Lined up on the runway and opening up the throttle we have no trouble keeping it straight as the big rudder copes easily with any swing to the left. Once it is rolling full up elevator can be eased off and the airplane is left to roll on its main wheels with tail up for a few yards, before a gentle back pressure is used to lift from the ground. A steady climb is established up to a comfortable height where we turn down wind and gain height to experiment with the controls.

Now having settled into level flight we first try the ailerons with maybe half deflection. This produces a reasonable rate of roll, quite an axial roll with little yaw and little pitch so the differential built into the controls is just about right.

OK so now lets try a full deflection roll and this is a very quick roll and first attempts both left and right I over shoot the wings level finish, but only just and after one or two more attempts I can stop ok. The Cap sure does rotate quickly. The main noticeable point about the rolling manoeuvres with this plane is that it can be started and stopped when rolling very quickly due to the light wings as there is little weight to stop.

Four point rolls and any hesitation rolls are very pleasurable to perform using top rudder to keep things looking straight and level and I must say that you feel very happy and confident when flying this model.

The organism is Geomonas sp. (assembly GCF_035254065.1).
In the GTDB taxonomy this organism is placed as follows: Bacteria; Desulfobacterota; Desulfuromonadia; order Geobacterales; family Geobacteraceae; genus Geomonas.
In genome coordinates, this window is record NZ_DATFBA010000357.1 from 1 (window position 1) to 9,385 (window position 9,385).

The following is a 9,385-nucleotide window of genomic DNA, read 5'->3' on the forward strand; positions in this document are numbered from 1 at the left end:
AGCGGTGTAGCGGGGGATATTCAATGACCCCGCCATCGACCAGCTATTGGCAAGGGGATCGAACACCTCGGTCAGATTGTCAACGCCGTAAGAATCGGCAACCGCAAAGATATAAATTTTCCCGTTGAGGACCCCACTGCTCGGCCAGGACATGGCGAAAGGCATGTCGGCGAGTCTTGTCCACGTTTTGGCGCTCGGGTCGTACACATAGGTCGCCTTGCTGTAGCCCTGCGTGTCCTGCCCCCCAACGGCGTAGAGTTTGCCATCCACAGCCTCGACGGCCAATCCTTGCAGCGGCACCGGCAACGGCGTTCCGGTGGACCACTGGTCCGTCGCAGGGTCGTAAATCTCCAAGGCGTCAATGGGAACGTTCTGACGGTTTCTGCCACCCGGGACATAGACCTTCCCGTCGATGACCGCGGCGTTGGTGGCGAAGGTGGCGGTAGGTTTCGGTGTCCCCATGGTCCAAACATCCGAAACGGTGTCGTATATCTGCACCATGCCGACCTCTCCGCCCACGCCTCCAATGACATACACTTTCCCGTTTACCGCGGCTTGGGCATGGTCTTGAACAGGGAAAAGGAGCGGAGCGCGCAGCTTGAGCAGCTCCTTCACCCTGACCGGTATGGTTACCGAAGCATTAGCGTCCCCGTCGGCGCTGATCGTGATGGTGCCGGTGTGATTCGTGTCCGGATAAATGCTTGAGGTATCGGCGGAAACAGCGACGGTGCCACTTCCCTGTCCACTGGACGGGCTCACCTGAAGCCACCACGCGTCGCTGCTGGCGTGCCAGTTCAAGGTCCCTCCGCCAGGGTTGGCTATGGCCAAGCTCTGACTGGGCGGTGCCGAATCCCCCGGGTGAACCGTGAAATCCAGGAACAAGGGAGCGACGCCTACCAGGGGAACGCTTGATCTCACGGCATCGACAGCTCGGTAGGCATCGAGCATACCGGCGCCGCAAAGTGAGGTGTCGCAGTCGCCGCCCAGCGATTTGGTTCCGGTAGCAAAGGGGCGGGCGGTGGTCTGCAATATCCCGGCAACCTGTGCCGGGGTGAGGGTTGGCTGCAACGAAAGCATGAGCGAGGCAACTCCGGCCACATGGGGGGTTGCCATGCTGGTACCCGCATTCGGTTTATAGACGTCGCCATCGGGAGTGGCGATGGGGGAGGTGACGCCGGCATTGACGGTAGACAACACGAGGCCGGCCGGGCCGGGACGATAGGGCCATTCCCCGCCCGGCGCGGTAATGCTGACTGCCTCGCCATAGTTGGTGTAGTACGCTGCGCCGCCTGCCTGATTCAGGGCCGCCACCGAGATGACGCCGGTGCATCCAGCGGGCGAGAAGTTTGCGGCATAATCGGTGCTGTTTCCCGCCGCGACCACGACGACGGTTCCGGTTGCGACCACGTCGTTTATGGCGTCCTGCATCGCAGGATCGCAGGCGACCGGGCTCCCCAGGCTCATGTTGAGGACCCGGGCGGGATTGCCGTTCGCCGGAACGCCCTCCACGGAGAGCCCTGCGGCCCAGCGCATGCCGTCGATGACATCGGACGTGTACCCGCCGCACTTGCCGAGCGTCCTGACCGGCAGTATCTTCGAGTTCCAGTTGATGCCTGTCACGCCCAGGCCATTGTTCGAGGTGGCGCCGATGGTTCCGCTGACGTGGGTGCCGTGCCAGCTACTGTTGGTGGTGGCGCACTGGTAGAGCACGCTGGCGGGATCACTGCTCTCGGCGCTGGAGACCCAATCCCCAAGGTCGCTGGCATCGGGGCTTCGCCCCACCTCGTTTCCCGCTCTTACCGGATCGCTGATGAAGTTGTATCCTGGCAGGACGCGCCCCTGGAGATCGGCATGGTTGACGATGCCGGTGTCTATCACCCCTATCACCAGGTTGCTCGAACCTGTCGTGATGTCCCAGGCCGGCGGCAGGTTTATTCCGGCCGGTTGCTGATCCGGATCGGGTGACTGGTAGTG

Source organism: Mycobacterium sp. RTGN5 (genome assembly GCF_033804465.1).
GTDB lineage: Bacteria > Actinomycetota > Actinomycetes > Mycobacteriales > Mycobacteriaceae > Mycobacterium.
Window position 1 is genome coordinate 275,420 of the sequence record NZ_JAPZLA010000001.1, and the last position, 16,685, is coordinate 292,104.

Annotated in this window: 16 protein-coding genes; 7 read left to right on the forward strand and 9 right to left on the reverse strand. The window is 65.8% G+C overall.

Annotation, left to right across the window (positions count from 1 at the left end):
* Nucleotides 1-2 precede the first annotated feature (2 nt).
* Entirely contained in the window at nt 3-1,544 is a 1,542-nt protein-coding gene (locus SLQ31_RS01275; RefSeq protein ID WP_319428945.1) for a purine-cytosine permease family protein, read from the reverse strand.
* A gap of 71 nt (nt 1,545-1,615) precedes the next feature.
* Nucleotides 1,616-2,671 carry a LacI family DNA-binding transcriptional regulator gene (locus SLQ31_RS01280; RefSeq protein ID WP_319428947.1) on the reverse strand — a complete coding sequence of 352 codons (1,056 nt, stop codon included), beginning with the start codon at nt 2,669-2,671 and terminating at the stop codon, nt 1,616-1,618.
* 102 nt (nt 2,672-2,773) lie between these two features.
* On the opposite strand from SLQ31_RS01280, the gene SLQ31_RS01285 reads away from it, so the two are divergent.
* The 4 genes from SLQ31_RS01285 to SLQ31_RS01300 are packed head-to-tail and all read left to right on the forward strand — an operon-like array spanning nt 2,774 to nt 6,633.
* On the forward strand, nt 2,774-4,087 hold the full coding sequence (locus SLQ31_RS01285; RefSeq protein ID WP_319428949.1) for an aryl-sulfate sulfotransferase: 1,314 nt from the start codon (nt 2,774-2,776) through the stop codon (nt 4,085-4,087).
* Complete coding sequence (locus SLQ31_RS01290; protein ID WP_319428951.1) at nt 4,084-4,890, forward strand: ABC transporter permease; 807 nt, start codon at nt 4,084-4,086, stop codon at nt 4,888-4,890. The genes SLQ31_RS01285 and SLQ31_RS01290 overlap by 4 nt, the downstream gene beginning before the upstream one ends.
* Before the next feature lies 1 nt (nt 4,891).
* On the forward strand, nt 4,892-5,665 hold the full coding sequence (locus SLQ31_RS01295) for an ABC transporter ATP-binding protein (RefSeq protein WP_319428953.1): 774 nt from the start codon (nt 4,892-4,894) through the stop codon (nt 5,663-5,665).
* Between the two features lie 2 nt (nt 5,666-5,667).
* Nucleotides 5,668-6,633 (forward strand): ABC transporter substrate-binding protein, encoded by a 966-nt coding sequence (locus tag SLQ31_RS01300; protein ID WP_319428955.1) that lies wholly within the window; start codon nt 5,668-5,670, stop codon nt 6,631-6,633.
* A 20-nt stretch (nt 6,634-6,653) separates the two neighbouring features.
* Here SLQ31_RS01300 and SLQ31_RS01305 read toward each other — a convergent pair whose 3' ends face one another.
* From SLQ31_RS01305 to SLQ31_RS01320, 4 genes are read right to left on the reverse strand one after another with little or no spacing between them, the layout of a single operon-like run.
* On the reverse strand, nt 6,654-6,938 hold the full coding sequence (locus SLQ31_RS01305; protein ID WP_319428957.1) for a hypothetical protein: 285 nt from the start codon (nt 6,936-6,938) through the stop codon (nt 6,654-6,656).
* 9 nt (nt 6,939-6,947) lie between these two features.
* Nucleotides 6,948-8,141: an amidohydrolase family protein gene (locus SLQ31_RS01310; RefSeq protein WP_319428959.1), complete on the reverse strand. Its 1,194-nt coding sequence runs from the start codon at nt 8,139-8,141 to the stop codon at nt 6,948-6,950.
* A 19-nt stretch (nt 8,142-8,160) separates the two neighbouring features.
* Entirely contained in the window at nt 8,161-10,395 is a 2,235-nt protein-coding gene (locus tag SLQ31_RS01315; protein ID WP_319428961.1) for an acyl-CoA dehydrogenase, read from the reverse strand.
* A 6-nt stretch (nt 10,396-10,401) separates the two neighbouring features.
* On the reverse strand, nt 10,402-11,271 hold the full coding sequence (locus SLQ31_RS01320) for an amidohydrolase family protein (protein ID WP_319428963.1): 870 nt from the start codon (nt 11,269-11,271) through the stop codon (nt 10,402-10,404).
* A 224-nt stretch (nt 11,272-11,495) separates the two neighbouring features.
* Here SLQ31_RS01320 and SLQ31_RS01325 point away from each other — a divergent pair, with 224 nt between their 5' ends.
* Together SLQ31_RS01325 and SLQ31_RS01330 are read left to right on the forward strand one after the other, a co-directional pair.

Stall turns are very nice to fly with the power and response you have at hand and that large powerful rudder with which to yaw it around with. These large controls eg ailerons, elevator and rudder are all very effective right down to very low airspeeds and it is this together with the exponential which makes it handle so pleasantly indeed.

On later flights I have found that you can drop into some nice looking flat spins both erect and inverted and these are easily stopped and when performed correctly very little height is lost.

Flick rolls are performed with a brisk application of elevator either positive or negative using the rudder in the direction you want to go and ailerons to stop on line.